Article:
Do you use Clojure, ClojureScript, or ClojureCLR?
The JVM platform clearly dominates, which is no shock. There is no cross-over in the responses between Clojure and ClojureCLR. However, a quite impressive 54.9% of respondents are also using ClojureScript, which is a measurable increase since 2013, though there is still no significant sign in the survey results of a ClojureScript-only userbase. This seems to imply a continuation of the theme from last time: ClojureScript is adopted (in growing numbers) by existing Clojure developers, not as an independent entity.
We have not previously had ClojureCLR explicitly included in this survey. The recent release of Arcadia (ClojureCLR + Unity gaming engine) may have spurred some recent interest in the ClojureCLR platform. Thanks as always to David Miller's tireless efforts in this area.
What is your *primary* Clojure/Script/CLR dev environment?
Cursive (a Clojure IDE built on IntelliJ) is the big winner, jumping dramatically to second place. Interesting that Light Table saw absolute growth in both respondents and percentage, but still fell a spot due to Cursive's massive growth. While Emacs continues to dominate, it is great to see a vibrant collection of options here, to suit every developer's and team's needs.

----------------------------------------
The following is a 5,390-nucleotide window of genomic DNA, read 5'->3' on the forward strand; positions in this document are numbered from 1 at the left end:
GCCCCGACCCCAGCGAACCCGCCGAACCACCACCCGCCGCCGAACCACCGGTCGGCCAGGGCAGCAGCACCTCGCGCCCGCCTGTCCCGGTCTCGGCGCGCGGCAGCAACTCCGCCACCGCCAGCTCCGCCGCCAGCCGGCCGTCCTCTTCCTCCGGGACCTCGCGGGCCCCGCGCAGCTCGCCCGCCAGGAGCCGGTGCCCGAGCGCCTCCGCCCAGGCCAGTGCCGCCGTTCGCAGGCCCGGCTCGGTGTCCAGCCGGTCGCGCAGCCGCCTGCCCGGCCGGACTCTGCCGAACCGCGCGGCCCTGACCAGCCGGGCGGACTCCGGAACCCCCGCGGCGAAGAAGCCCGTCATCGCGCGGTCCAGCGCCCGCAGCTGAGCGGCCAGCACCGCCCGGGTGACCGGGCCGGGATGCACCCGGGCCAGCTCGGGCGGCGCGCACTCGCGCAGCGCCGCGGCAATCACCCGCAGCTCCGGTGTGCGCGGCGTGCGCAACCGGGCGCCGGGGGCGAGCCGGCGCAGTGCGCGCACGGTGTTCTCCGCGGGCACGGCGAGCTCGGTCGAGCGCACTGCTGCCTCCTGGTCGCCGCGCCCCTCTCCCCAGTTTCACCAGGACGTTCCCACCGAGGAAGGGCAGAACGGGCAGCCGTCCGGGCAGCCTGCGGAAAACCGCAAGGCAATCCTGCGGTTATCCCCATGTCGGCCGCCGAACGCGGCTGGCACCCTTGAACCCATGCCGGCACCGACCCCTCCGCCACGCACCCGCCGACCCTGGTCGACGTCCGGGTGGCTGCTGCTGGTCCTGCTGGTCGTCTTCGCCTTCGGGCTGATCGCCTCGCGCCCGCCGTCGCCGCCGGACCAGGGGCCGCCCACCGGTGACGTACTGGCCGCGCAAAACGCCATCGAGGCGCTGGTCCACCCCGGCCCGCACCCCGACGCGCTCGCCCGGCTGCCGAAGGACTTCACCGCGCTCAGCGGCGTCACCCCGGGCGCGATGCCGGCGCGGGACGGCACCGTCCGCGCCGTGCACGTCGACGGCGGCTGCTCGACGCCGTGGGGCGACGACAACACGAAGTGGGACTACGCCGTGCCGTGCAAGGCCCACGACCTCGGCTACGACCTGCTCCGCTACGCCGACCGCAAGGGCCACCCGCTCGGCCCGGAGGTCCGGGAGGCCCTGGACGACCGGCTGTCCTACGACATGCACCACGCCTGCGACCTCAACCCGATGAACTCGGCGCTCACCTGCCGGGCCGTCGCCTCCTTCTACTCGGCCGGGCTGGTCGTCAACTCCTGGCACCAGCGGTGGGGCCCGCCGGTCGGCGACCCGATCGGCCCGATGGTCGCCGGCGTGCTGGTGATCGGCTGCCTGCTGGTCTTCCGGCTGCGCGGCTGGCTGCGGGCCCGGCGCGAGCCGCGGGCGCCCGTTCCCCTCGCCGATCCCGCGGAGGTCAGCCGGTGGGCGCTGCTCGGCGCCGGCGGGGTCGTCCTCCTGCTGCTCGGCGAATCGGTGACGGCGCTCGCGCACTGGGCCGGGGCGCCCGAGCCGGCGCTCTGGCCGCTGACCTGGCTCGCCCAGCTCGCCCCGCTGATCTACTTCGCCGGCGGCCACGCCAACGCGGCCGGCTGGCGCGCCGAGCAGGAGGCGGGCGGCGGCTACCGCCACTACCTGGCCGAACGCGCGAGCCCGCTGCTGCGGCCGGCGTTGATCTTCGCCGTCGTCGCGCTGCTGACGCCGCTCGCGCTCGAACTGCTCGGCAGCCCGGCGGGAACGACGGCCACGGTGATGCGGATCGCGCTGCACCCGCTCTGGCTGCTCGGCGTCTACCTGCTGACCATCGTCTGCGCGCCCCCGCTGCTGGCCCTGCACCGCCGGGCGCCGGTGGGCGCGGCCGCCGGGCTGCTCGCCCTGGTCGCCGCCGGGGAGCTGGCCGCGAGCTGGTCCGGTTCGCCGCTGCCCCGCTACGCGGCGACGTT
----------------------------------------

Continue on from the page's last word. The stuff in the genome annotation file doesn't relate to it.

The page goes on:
Which versions of Clojure do you currently use in production or development?
Great to see that 1.6 dominates and it would seem that everyone is able to keep up with the new releases. A full 18% are using the 1.7 alphas in production or development already.
What version of the JDK do you target?
These answers comport with other survey results recently released, showing a rapid uptake of 1.8 at 49% of respondents. 1.7 is still the most common platform at 70%, and 1.6 is slowly fading at only 14%. Last year, 1.6 was still 19% of the sample, while 1.8 was a mere 5%.
What tools do you use to compile/package/deploy/release your Clojure projects?
Leiningen would now appear to be ubiquitous, at a whopping 98% of respondents using it (up from 75% last year). There isn't a significant change anywhere else.
What has been most frustrating for you in your use of Clojure?